Here is the full call for proposals for the 2012 NEWCA (that’s Northeast Writing Centers Association) Conference, which will be hosted by St. John’s University in April. Proposals are due by December 31! If you’re interested in submitting as part of a panel, come by the Writing Center and chat with some of the consultants. Last year, several students from St. John’s traveled to New Hampshire to present.

Call for Proposals – NEWCA 2012
Building from 9/11: Writing Centers ReImagine, ReInvent

St. John’s University, Queens Campus
8000 Utopia Parkway
Queens, NY 11439

April 13 – April 15, 2011
Friday, April 13 – Open Mic Night
Saturday, April 14 – Conference Sessions and Keynote Speaker
Sunday, April 15 – Special Interest Groups and NEWACC
Proposals due by December 31, 2011 

Keynote Speaker: Deborah Brandt

Deborah Brandt is Professor of English Emerita at the University of Wisconsin-Madison, where she taught undergraduate writing, administered a writing program for fifteen years, and taught graduate courses in literacy and contemporary writing theory. Her research focuses on the changing social and economic conditions for literacy and literacy learning in the United States as they are felt in the lives of everyday people. Author of the award-winning Literacy in American Lives, she is at work on a new book called Writing Now: New Directions in Mass Literacy. She is a recent recipient of a National Endowment for the Humanities fellowship and a Guggenheim fellowship.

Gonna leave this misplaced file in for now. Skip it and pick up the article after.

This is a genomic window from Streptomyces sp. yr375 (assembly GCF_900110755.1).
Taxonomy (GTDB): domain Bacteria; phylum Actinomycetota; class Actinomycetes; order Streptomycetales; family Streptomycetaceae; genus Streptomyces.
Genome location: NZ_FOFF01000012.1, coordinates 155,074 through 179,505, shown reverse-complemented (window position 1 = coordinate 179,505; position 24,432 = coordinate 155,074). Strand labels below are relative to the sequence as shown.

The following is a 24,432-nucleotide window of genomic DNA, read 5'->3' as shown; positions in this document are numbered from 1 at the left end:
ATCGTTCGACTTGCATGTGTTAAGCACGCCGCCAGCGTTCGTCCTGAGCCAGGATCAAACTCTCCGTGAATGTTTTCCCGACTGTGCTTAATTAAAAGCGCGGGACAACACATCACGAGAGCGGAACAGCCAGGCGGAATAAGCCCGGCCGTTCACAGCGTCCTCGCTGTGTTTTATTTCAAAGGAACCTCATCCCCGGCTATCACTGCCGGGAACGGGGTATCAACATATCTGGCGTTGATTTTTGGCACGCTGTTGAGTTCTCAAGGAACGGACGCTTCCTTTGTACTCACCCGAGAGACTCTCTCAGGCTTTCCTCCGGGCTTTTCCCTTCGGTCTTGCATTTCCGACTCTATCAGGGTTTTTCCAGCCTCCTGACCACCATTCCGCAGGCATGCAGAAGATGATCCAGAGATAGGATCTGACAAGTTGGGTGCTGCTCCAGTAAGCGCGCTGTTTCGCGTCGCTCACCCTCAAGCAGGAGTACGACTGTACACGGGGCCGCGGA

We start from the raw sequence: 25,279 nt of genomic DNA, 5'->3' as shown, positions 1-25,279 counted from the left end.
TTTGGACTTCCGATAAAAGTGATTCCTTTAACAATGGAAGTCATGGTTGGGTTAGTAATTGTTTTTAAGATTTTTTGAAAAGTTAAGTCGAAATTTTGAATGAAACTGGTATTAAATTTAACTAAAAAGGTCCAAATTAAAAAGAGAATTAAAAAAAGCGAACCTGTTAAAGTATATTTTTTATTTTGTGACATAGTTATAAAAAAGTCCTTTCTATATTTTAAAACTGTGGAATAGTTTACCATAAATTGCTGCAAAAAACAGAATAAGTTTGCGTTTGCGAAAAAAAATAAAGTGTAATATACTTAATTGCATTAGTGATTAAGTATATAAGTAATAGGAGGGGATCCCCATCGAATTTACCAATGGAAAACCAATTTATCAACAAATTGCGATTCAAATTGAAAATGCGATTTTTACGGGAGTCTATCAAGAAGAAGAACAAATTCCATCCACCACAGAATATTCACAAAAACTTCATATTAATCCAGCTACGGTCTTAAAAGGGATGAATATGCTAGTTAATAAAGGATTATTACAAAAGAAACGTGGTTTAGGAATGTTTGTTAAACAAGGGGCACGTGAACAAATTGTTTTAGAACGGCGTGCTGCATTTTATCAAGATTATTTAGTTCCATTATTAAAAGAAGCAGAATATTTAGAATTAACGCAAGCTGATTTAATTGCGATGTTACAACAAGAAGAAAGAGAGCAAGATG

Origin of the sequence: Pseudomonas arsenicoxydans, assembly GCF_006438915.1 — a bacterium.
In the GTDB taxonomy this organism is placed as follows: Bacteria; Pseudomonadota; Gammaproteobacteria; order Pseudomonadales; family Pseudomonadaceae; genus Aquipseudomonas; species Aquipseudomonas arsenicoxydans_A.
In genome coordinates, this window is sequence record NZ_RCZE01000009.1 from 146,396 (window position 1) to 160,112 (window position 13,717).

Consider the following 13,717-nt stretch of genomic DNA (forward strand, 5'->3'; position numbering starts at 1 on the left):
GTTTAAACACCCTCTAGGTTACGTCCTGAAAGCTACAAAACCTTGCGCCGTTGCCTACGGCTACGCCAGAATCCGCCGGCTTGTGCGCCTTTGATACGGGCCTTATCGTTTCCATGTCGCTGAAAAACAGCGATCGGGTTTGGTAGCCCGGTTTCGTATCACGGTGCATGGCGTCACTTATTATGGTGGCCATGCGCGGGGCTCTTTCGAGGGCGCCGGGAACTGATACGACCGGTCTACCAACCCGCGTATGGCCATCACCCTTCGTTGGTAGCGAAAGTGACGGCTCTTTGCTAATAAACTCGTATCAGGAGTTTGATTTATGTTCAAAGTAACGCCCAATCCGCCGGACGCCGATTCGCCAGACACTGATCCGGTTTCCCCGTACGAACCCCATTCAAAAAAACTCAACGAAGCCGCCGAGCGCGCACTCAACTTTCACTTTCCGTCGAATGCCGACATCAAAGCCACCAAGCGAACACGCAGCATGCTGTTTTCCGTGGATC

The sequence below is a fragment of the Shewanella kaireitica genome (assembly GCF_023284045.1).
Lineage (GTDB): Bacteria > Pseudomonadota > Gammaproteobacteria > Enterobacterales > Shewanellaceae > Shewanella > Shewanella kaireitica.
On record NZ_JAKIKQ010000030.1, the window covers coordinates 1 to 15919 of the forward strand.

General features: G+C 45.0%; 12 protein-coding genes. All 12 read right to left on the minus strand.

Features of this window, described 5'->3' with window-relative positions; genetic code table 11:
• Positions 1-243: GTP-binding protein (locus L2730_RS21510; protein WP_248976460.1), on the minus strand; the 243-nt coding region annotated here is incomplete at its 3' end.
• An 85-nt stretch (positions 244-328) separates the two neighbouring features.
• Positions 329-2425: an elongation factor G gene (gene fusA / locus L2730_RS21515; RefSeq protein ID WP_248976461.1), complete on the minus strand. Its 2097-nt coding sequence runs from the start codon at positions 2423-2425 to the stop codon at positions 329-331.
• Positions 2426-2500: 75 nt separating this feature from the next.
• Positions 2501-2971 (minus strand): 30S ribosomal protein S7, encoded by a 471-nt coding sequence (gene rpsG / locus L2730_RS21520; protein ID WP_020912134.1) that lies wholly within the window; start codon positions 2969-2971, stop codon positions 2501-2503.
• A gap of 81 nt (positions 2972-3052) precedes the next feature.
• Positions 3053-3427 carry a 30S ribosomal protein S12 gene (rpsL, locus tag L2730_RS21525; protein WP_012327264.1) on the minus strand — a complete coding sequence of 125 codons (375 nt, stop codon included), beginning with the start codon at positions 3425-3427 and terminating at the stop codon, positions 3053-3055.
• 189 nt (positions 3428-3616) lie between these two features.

Call for Proposals

Since the tragedy of 9/11, the nation and the world have been transformed, and writing centers have mirrored those shifts and convulsions. From reflection and debate as well as conflict and consensus, smoking rubble has dissipated. In its place, a new city center is emerging on the skyline, forcing a population to critically examine and come to terms with the use of space and the function of public memory, of never forgetting and moving forward. Writing centers, in New York City and beyond, have faced a decade of similar tumult, of always contending with the tangible and local consequences of larger social and economic currents and of being focal points of dynamic and passionate attention. Writers come to our spaces working through both trauma and the everyday of academic life, tutors and faculty negotiate the multimodal as it transforms learning and teaching, and administration pushes our centers to do more, often with limited resources and greater accountability for efficacy and outcomes.